The President may substitute the word “affirm” for “swear.” It is believed the Framers of the Constitution included this option because of the Quaker literal interpretation of a passage in the New Testament to not use swear words.
Certain elements of the inaugural ceremony are steeped in tradition but are not a requirement for taking the oath of office. George Washington took the oath of office with his left hand on a Bible, and his right hand raised. After saying the oath, he kissed the Bible. Many presidents after followed this example. John Quincy Adams took the oath with his hand on a book of law. When President Obama took the oath of office in 2013, he uttered the words, “So help me God” at the end. It is believed that President Washington started this tradition, though historians are not sure about it.
After taking the oath of office, the U.S. President gives his speech, the Inaugural Address. The form and words have changed greatly over time. Below are excerpts of a few addresses:
Excerpt from President Washington’s First Inaugural Address, April 30, 1789:
Having thus imparted to you my sentiments as they have been awakened by the occasion which brings us together, I shall take my present leave; but not without resorting once more to the benign Parent of the Human Race in humble supplication that, since He has been pleased to favor the American people with opportunities for deliberating in perfect tranquility, and dispositions for deciding with unparalleled unanimity on a form of government for the security of their union and the advancement of their happiness, so His divine blessing may be equally 'conspicuous' in the enlarged views, the temperate consultations, and the wise measures on which the success of this Government must depend.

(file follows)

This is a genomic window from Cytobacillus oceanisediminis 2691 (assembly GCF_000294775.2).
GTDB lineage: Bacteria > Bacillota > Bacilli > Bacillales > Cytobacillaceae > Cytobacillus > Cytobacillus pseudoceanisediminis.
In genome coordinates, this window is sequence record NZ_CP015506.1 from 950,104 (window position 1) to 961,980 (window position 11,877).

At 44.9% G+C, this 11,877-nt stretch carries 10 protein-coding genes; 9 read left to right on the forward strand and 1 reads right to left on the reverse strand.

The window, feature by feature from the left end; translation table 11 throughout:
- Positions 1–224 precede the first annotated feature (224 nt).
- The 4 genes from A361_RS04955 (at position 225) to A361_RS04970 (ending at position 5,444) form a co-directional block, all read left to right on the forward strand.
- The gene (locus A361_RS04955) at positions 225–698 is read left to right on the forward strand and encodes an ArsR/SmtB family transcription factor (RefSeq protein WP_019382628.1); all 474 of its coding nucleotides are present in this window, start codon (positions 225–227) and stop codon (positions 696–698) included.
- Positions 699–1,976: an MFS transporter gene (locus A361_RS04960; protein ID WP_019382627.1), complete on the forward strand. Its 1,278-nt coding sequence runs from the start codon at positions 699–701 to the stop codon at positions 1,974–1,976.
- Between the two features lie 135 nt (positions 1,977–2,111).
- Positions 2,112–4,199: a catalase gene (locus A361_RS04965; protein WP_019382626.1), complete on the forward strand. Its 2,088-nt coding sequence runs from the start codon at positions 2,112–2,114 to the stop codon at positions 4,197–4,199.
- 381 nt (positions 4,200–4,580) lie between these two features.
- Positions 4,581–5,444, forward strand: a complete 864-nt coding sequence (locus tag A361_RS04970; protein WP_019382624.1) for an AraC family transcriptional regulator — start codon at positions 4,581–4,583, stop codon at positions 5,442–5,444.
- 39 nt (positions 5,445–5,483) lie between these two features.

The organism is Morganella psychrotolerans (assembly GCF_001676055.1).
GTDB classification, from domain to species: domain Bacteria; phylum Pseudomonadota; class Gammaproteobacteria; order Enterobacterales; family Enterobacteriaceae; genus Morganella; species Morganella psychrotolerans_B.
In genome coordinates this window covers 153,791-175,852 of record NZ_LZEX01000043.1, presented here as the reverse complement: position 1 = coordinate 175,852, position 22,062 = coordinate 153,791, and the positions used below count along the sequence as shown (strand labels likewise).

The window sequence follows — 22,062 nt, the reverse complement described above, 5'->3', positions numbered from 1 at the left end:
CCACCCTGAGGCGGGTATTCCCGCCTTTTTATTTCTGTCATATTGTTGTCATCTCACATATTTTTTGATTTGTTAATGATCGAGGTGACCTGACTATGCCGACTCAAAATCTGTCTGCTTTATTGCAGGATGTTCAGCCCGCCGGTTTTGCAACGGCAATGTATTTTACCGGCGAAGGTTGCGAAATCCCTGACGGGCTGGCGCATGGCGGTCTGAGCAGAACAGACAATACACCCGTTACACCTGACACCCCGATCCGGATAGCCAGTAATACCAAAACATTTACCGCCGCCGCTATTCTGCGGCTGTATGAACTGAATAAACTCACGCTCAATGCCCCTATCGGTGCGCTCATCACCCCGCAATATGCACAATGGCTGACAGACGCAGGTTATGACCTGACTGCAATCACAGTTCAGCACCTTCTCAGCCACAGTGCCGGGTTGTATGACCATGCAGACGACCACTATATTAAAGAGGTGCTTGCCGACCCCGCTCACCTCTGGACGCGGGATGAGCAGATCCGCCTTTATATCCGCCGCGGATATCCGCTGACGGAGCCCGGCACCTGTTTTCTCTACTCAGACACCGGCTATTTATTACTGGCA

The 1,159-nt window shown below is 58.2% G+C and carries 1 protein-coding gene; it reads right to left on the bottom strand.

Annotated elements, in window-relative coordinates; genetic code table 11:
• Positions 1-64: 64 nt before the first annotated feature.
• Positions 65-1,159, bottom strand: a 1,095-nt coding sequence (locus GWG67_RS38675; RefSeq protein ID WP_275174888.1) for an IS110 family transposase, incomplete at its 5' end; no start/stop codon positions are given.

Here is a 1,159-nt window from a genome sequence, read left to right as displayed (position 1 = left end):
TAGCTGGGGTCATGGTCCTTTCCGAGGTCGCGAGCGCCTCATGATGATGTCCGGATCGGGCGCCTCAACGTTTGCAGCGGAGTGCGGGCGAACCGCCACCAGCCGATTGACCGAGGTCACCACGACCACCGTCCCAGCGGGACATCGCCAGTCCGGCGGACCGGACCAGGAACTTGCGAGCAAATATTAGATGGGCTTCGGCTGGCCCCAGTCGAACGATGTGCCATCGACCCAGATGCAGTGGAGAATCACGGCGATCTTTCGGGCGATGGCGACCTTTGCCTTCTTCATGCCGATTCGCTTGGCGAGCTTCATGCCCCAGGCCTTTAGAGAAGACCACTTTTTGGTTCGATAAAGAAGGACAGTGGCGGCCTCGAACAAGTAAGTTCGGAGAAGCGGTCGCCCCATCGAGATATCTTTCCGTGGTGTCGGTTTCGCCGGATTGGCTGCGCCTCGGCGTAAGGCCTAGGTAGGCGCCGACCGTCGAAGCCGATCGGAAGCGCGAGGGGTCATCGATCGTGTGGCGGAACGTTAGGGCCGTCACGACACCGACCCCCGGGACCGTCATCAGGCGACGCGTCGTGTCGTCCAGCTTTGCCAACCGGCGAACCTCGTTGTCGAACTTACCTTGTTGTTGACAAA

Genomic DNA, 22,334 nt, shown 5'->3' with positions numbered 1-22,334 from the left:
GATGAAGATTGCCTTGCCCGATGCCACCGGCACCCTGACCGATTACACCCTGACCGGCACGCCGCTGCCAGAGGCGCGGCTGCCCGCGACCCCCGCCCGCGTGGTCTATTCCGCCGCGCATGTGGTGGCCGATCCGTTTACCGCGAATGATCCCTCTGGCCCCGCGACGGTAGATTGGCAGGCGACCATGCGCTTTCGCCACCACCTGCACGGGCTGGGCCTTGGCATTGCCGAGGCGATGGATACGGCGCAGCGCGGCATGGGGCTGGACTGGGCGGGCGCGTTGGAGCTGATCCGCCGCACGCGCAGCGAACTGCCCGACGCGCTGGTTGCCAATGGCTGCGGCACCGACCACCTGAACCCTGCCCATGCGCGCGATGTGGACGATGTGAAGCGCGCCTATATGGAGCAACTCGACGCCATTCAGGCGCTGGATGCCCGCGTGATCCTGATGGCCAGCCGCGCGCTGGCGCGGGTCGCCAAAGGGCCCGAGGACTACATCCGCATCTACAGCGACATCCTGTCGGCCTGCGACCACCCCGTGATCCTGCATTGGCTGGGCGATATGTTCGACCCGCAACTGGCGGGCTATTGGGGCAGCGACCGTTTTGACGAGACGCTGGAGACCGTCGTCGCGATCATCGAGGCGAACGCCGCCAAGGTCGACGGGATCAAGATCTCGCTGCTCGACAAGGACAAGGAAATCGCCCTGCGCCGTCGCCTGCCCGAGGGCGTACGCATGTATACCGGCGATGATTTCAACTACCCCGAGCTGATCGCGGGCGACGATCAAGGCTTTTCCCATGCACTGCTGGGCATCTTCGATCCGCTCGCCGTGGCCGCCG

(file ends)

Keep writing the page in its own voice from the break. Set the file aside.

Excerpt from President Lincoln’s Second Inaugural Address, March 4, 1865:
With malice toward none, with charity for all, with firmness in the right as God gives us to see the right, let us strive on to finish the work we are in, to bind up the nation's wounds, to care for him who shall have borne the battle and for his widow and his orphan, to do all which may achieve and cherish a just and lasting peace among ourselves and with all nations.
Excerpt from President Franklin Roosevelt’s Third Inaugural Address, January 20, 1941:
In the face of great perils never before encountered, our strong purpose is to protect and to perpetuate the integrity of democracy.